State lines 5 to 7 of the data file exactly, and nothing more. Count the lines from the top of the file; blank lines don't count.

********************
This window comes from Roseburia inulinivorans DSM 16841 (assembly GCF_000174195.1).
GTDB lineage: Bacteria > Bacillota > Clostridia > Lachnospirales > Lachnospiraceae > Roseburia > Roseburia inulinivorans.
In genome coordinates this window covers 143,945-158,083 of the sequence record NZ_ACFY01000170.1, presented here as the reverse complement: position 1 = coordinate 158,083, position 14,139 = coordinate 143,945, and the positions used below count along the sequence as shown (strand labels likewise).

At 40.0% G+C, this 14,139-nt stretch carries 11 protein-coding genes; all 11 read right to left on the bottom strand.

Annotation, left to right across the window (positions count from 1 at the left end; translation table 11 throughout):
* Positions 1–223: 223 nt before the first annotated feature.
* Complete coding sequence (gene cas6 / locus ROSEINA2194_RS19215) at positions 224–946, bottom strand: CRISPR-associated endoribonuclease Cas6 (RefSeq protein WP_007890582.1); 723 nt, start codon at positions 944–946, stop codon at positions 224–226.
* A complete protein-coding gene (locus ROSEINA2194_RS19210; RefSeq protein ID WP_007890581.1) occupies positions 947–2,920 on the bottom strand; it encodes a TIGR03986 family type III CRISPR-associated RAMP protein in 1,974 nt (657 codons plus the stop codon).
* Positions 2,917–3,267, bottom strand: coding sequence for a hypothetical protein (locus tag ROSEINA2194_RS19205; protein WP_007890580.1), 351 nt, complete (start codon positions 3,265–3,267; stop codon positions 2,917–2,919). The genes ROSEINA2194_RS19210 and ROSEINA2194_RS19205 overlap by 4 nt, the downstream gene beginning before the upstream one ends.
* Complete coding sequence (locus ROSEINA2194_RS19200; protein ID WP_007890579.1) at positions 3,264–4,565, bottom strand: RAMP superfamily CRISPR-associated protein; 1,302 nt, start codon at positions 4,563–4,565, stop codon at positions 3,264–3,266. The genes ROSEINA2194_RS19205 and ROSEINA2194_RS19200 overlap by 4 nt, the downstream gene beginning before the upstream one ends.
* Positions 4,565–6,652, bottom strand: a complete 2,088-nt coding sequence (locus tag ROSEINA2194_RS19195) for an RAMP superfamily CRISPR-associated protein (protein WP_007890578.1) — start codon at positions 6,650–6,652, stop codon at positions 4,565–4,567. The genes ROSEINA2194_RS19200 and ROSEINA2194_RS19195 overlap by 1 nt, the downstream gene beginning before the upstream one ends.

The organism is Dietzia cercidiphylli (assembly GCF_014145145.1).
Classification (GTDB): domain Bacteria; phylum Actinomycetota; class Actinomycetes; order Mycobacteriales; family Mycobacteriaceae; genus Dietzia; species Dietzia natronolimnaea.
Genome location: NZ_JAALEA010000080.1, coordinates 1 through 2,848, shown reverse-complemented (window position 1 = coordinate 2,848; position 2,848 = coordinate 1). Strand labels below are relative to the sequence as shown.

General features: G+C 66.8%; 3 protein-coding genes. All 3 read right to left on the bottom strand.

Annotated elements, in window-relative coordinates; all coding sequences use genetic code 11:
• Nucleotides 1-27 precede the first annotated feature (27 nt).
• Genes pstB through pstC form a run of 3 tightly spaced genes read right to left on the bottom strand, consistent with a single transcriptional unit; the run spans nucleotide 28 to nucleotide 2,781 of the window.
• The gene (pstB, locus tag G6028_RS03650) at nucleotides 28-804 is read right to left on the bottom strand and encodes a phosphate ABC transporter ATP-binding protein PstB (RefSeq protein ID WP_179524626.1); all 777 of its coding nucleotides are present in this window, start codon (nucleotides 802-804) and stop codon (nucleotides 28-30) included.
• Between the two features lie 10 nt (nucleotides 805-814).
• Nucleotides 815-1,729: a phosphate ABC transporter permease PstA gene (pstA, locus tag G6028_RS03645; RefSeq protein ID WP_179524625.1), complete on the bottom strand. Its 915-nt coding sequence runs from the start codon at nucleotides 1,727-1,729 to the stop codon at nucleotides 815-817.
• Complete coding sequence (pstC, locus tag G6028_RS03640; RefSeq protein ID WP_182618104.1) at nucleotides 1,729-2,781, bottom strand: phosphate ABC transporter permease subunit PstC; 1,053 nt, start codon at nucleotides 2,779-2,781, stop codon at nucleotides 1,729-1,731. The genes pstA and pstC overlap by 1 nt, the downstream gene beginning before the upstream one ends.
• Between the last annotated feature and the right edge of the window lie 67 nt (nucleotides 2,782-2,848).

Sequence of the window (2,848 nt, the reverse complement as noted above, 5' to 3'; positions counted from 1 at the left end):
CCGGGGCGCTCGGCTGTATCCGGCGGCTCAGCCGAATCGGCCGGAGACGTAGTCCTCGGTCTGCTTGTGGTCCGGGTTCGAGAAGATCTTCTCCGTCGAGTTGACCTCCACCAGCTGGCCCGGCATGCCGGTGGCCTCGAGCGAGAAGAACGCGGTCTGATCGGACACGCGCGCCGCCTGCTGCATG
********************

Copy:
Annotation, left to right across the window (positions count from 1 at the left end; translation table 11 throughout):
* Positions 1–223: 223 nt before the first annotated feature.
* Complete coding sequence (gene cas6 / locus ROSEINA2194_RS19215) at positions 224–946, bottom strand: CRISPR-associated endoribonuclease Cas6 (RefSeq protein WP_007890582.1); 723 nt, start codon at positions 944–946, stop codon at positions 224–226.